MONTREAL, May 31, 2012 - The Canadian Orthopaedic Association (COA) feels obliged to add its voice to those of other medical associations urging the Ontario government and the Ontario Medical Association to return to negotiations on health-care reform.
"We are concerned that, with the heightened focus on fees, other innovations that ultimately could lead to improved delivery of care will be stifled because of the atmosphere of mistrust that results from unilateral decision-making," says Dr. Emil Schemitsch, president of the COA and head of the division of orthopaedic surgery at Toronto's St. Michael's Hospital. "While the government's goal to contain health-care costs in keeping with inflation is understandable, it's approach is not. Rhetoric does not lead to reform. Due diligence by all parties does."
The Canadian Orthopaedic Association believes strongly that doctors are the key to improving and sustaining our health-care system. Making the most of doctors' knowledge and experience should pay huge dividends in terms of better delivery of care and elimination of waste. By way of illustration, the COA, through its affiliate Bone and Joint Canada, has developed a process for creating models of care that can be tailored to regional realities and specific sub-specialties. The models of care process can foster innovation and problem-solving, as it works out the kinks throughout the continuum of orthopaedic care. "Often solutions involve minor bits of reorganization and communications that in of themselves have little impact," says Dr. Schemitsch, "but when they are integrated with many other bits of reorganization and communications, their value increases exponentially. Ultimately, the resulting efficiencies can shorten a patient's length of stay in hospital, reduce costs and create the lasting benefit of a multi-disciplinary clinical network where there was none."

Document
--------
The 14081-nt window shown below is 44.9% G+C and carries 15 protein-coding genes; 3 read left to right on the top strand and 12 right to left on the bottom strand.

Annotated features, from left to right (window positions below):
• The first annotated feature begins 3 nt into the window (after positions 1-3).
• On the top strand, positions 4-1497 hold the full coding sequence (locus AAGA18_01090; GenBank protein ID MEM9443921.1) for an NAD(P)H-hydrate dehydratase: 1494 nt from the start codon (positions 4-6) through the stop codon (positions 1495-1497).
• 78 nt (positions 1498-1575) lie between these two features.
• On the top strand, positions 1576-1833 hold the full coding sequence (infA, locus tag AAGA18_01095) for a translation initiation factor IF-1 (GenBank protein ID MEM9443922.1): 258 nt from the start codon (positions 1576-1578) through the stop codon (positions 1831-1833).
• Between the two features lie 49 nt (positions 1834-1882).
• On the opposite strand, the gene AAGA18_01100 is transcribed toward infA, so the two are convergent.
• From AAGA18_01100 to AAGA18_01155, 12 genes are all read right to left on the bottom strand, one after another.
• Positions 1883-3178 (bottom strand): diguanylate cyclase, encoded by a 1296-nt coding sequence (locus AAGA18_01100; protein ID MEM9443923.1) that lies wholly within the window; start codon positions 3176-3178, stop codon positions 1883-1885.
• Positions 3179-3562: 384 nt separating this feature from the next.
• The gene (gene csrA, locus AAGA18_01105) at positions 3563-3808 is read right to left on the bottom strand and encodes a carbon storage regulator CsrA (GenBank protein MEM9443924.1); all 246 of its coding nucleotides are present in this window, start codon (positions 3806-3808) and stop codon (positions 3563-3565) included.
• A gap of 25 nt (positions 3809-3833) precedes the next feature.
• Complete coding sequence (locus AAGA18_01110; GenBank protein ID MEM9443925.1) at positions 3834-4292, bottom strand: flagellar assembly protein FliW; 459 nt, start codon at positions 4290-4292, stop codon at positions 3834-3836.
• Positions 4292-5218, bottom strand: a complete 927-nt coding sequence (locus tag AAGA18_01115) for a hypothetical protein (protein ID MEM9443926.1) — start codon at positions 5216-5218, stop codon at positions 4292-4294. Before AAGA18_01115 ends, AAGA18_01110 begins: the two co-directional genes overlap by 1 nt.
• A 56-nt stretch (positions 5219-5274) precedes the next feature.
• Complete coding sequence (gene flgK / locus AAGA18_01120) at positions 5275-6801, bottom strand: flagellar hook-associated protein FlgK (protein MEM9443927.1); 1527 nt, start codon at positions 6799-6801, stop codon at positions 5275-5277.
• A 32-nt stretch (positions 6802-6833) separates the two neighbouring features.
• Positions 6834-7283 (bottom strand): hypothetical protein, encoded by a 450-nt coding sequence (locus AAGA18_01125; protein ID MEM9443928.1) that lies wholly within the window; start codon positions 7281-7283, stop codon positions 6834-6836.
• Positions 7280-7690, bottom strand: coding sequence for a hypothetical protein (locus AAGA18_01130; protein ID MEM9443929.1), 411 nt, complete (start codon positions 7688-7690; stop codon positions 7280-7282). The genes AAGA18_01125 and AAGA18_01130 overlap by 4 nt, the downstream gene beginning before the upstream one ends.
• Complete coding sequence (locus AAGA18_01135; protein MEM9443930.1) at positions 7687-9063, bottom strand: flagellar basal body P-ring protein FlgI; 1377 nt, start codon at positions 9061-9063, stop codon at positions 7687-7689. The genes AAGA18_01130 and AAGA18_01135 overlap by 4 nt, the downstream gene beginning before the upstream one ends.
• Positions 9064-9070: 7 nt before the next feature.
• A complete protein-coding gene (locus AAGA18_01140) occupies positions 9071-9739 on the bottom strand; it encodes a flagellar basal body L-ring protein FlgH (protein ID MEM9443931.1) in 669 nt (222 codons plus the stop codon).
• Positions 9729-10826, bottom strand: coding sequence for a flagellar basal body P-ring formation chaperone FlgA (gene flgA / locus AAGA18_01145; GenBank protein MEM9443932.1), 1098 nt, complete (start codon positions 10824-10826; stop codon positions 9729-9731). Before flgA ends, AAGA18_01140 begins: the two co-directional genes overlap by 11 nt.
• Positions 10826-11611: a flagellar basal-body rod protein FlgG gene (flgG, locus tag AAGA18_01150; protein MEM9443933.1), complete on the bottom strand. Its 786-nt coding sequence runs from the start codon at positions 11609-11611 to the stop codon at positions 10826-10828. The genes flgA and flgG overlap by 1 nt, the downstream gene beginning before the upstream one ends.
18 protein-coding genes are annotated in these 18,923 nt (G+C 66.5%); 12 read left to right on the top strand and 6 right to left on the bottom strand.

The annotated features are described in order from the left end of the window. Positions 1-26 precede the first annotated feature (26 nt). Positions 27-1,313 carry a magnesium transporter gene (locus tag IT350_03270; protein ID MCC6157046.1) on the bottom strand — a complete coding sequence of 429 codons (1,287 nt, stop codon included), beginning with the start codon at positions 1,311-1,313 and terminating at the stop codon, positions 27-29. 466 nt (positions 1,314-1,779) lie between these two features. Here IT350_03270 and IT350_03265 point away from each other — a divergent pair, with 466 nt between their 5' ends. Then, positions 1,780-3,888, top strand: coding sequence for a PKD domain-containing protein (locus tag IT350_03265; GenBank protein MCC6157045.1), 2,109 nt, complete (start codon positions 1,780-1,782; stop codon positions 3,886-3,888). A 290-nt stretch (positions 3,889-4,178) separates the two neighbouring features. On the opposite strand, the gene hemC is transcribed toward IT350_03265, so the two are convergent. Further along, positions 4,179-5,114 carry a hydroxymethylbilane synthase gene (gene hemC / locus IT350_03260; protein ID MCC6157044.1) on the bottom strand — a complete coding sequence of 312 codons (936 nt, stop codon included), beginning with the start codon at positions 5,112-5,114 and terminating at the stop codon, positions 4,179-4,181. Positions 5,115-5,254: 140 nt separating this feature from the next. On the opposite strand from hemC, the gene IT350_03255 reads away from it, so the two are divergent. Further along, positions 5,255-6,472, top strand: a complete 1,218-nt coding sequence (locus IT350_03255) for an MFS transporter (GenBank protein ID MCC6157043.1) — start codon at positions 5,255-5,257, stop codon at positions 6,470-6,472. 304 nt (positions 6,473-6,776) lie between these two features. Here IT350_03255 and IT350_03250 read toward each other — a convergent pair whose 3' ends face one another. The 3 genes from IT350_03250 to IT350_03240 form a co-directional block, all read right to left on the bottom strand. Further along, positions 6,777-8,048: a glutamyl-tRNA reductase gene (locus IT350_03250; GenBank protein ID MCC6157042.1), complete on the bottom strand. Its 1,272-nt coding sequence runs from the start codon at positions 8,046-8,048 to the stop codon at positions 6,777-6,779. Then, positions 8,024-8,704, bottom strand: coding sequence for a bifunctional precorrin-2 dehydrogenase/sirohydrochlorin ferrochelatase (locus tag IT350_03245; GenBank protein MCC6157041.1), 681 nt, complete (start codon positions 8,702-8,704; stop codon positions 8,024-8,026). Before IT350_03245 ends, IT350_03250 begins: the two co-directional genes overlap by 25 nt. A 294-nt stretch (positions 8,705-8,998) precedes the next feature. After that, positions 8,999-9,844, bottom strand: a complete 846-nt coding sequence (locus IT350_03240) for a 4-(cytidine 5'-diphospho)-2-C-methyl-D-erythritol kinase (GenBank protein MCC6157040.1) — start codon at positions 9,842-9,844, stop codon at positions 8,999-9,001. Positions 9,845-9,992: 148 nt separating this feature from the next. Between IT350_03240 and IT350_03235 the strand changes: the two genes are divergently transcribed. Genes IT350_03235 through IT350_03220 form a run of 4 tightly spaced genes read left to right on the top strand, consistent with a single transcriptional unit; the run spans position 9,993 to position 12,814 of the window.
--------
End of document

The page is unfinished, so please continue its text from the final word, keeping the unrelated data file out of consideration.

At a time when imagination, good will and resourcefulness are necessary more than ever to reduce costs and provide optimal delivery of care, Ontario's government and its doctors must "push the re-set button and start talking to each other again," says Dr. Schemitsch. "Ontarians demand nothing less."
The Canadian Orthopaedic Association speaks with a united voice on behalf of the orthopaedic community within Canada. The COA's mission: "Achieve excellence in orthopaedic care for Canadians."
For more information, contact:
CEO, Canadian Orthopaedic Association